My indifference towards the game was probably not helped when, in the PE lesson where we were taught the rudiments of the game, I was roundly ridiculed for passing the ball back into my own half from the opposing team’s. You’re not allowed to do that and I just hadn’t listened when that particular rule was mentioned.

From this you will gather that my complaints about the heightist nature of the game are ill-founded, because I was never good enough to play for the school team, let alone have a career that might earn me a slice of those billions.

I was just about good enough to play for my form side. That’s not saying a lot in one respect, because you need at least five to make up a team and there were less than fifteen boys in my class and my selection for the side was based largely upon being the second tallest in that class rather on being any good.

Despite my presence, we actually had the best team in my school year. The other members of the side were pretty proficient (one of them did play for the school side for many years) whilst I drew a remarkable number of fouls simply by being so gangly it was hard to get the ball from me and so skinny that I was easy to knock over. When we won the game which gave us the nominal title of champions of our year, two of the opposing class’ best players ‘fouled out’ of the game, most of their fouls called for running into me as I blindly ran about not having a clue what I was doing.

In the following years, there were no inter-form tournaments due to, variously, teachers’ strikes or exams, so my basketball career, very minor though it was, at least ended on a high.

All of which gives me a good excuse to play this, one of my favourite songs from my school years and one which I never quite managed to squeeze into the Monday Morning Musical Memory series:

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A Matthew

Writing about my first wedding the other day reminded me of a curious little incident from about five months ago. I was walking along either Fleet Street or The Strand in London*, on my way to talk to someone about a job I eventually didn’t get because they were being idiots, when I passed a familiar figure. As I hadn’t seen him since 2000 it took me a while to realise who it was I had just walked past, and I am sure he didn’t recognise me.

The person in question was Matthew (or if it wasn’t it was certainly someone who looked like him), who at the time I did know him was some kind of political wonk at the National Farmers’ Union, where Helen worked at the time we got married. Which, coincidentally, was the last time I had seen him.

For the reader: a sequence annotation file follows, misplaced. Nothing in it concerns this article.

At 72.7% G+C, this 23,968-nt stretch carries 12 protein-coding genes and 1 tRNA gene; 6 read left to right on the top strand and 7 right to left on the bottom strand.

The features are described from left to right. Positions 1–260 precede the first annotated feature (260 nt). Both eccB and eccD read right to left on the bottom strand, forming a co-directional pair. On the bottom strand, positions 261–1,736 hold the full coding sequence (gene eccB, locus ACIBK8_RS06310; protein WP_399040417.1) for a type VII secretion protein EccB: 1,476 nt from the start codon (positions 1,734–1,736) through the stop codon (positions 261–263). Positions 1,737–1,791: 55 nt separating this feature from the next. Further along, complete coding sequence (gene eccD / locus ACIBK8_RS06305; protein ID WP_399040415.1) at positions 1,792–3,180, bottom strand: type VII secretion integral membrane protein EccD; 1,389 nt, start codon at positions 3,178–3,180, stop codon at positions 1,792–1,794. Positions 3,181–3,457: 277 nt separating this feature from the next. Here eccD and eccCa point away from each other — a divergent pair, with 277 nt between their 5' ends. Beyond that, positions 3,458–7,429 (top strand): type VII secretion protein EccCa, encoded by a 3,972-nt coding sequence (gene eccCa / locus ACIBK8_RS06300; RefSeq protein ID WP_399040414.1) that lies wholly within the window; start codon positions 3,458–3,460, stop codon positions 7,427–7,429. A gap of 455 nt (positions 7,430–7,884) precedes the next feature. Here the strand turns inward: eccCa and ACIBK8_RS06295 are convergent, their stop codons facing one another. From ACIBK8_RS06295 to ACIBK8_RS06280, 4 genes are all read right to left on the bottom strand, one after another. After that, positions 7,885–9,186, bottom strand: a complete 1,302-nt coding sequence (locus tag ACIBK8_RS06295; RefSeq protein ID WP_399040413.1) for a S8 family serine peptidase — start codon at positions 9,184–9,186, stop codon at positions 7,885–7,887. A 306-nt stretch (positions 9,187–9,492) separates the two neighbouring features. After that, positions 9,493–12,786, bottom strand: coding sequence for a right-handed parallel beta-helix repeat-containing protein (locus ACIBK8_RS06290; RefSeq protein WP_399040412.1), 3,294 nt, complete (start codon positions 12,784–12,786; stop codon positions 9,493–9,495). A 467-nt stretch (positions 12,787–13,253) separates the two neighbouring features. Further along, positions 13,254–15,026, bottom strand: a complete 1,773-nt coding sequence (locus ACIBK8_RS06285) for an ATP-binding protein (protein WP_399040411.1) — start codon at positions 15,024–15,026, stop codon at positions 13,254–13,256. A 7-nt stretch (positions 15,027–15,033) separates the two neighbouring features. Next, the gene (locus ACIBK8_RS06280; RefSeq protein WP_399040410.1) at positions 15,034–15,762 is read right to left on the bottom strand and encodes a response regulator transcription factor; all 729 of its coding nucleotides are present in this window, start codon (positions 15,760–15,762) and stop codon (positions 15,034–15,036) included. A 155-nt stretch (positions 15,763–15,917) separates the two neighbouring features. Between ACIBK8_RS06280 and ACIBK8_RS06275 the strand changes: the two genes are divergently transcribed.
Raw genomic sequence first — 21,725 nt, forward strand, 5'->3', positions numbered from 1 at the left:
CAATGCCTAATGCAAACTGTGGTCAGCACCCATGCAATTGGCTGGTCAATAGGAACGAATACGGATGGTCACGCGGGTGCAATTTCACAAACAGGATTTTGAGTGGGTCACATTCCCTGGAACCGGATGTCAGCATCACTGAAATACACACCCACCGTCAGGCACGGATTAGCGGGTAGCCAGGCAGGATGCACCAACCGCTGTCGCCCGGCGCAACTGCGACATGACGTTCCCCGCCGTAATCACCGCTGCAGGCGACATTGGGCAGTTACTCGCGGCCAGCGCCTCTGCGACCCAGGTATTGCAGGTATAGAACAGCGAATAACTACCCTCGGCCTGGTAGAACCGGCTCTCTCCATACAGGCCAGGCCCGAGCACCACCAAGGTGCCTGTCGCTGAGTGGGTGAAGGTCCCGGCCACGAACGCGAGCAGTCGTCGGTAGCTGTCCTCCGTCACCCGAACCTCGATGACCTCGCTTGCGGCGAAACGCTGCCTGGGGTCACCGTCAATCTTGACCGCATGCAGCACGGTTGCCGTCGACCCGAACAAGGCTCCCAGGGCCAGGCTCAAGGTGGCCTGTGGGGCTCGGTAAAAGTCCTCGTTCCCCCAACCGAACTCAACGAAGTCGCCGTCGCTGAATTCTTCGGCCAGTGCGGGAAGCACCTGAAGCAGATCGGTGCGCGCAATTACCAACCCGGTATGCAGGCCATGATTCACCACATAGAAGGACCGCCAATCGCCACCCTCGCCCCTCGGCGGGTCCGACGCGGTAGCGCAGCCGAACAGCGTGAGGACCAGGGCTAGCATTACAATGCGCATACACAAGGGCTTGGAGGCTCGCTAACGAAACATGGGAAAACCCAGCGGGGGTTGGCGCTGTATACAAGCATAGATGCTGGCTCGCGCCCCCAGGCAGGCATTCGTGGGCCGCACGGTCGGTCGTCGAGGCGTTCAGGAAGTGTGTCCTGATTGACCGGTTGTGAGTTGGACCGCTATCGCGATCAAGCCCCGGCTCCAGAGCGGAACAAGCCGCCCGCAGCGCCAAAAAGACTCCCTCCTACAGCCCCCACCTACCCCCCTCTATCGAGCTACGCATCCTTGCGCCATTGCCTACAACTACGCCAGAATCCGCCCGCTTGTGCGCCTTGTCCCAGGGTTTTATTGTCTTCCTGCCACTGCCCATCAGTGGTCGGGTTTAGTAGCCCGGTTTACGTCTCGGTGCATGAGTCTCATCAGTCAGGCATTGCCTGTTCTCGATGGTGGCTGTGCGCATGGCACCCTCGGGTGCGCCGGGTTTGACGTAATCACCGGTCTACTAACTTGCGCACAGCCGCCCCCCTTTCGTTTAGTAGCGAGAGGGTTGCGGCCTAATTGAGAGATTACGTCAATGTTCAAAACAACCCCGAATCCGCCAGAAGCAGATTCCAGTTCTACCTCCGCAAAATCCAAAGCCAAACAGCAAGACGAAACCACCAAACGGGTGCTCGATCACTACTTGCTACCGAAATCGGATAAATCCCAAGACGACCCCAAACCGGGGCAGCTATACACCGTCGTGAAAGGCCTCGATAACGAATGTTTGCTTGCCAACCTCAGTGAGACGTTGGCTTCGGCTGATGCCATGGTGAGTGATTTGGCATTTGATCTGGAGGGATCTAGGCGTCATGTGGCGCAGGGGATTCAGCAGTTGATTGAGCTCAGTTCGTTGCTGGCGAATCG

Matthew was young, enthusiastic, almost a dead ringer for Basil Fotherington-Thomas and one of the strangest people I have ever met.

The first time I met him was the evening that he and Helen had decided that the three of us would go to the River Cafe. Suffice to say that I can remember absolutely nothing of the food that we ate, even though I am sure it was wonderful and have mentally blocked the entire event.

We arrived to collect Matthew from his flat in the middle of Wimbledon. He was late. One of his flatmates let us in, sat us down in the living room and wandered off. Matthew came home somewhat later and introduced himself. Then he poured himself a glass of white wine without offering either of us a drink and went to get changed. My memory of the evening basically ends at that atrocious lack of hospitality.

The second meeting was another meal out, this time in Guildford. I can’t remember how this all came about, because it was supposed to be Helen and me meeting up with my good friend and former colleague Nick Hudson for a curry. Because Matthew somehow ended up being there too, we landed in an expensive French restaurant instead. The more the evening went on, the more pretentious and obnoxious Matthew became, to the point where I ended up apologising to Nick the next day for his behaviour.

And then there was the wedding. Where every other man wore a lounge suit and Matthew wore a morning suit ‘because [he] want[ed] to’.

I didn’t stop him to say hello.

*I am never sure where one stops and the other begins

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Family Names

The first time that you meet the parents of your new boy or girlfriend is always an awkward moment. Not only are you in essence admitting that there are parts of you that you wish to have in contact with parts of their offspring, parts which your putative in-laws would probably rather forget that anyone under their age actually had, but you have to deal with the dilemma of what to actually call them.